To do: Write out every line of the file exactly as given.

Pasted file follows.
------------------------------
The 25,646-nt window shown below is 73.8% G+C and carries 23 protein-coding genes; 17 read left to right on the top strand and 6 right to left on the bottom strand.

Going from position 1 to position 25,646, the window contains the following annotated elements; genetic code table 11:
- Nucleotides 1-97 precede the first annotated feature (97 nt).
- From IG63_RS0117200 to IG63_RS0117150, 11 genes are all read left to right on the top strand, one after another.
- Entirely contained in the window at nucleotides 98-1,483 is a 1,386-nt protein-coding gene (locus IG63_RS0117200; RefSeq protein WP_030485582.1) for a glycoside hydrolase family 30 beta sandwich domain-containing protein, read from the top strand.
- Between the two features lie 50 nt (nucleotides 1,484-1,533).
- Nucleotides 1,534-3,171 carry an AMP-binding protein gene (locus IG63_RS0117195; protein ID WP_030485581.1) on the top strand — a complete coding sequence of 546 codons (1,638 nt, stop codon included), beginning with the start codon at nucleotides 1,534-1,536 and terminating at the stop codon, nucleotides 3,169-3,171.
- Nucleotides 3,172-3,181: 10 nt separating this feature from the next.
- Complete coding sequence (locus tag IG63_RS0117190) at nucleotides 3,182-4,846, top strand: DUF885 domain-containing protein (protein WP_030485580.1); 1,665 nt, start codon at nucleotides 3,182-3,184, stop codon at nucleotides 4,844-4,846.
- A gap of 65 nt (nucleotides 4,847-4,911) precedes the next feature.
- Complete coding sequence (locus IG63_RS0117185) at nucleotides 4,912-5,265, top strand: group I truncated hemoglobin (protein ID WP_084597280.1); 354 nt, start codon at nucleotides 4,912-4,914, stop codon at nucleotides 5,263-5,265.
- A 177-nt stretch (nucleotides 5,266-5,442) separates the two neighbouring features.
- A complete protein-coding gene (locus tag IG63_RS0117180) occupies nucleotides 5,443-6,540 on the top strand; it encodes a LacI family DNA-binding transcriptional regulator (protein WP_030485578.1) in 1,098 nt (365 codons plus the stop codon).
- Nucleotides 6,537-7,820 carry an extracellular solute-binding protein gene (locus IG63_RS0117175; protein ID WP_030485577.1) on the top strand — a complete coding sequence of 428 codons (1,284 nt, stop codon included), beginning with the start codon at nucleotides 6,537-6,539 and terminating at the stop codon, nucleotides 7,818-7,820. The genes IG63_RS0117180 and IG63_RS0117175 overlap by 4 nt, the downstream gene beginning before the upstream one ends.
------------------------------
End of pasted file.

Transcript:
The 25,646-nt window shown below is 73.8% G+C and carries 23 protein-coding genes; 17 read left to right on the top strand and 6 right to left on the bottom strand.

Going from position 1 to position 25,646, the window contains the following annotated elements; genetic code table 11:
- Nucleotides 1-97 precede the first annotated feature (97 nt).
- From IG63_RS0117200 to IG63_RS0117150, 11 genes are all read left to right on the top strand, one after another.
- Entirely contained in the window at nucleotides 98-1,483 is a 1,386-nt protein-coding gene (locus IG63_RS0117200; RefSeq protein WP_030485582.1) for a glycoside hydrolase family 30 beta sandwich domain-containing protein, read from the top strand.
- Between the two features lie 50 nt (nucleotides 1,484-1,533).
- Nucleotides 1,534-3,171 carry an AMP-binding protein gene (locus IG63_RS0117195; protein ID WP_030485581.1) on the top strand — a complete coding sequence of 546 codons (1,638 nt, stop codon included), beginning with the start codon at nucleotides 1,534-1,536 and terminating at the stop codon, nucleotides 3,169-3,171.
- Nucleotides 3,172-3,181: 10 nt separating this feature from the next.
- Complete coding sequence (locus tag IG63_RS0117190) at nucleotides 3,182-4,846, top strand: DUF885 domain-containing protein (protein WP_030485580.1); 1,665 nt, start codon at nucleotides 3,182-3,184, stop codon at nucleotides 4,844-4,846.
- A gap of 65 nt (nucleotides 4,847-4,911) precedes the next feature.
- Complete coding sequence (locus IG63_RS0117185) at nucleotides 4,912-5,265, top strand: group I truncated hemoglobin (protein ID WP_084597280.1); 354 nt, start codon at nucleotides 4,912-4,914, stop codon at nucleotides 5,263-5,265.
- A 177-nt stretch (nucleotides 5,266-5,442) separates the two neighbouring features.
- A complete protein-coding gene (locus tag IG63_RS0117180) occupies nucleotides 5,443-6,540 on the top strand; it encodes a LacI family DNA-binding transcriptional regulator (protein WP_030485578.1) in 1,098 nt (365 codons plus the stop codon).
- Nucleotides 6,537-7,820 carry an extracellular solute-binding protein gene (locus IG63_RS0117175; protein ID WP_030485577.1) on the top strand — a complete coding sequence of 428 codons (1,284 nt, stop codon included), beginning with the start codon at nucleotides 6,537-6,539 and terminating at the stop codon, nucleotides 7,818-7,820. The genes IG63_RS0117180 and IG63_RS0117175 overlap by 4 nt, the downstream gene beginning before the upstream one ends.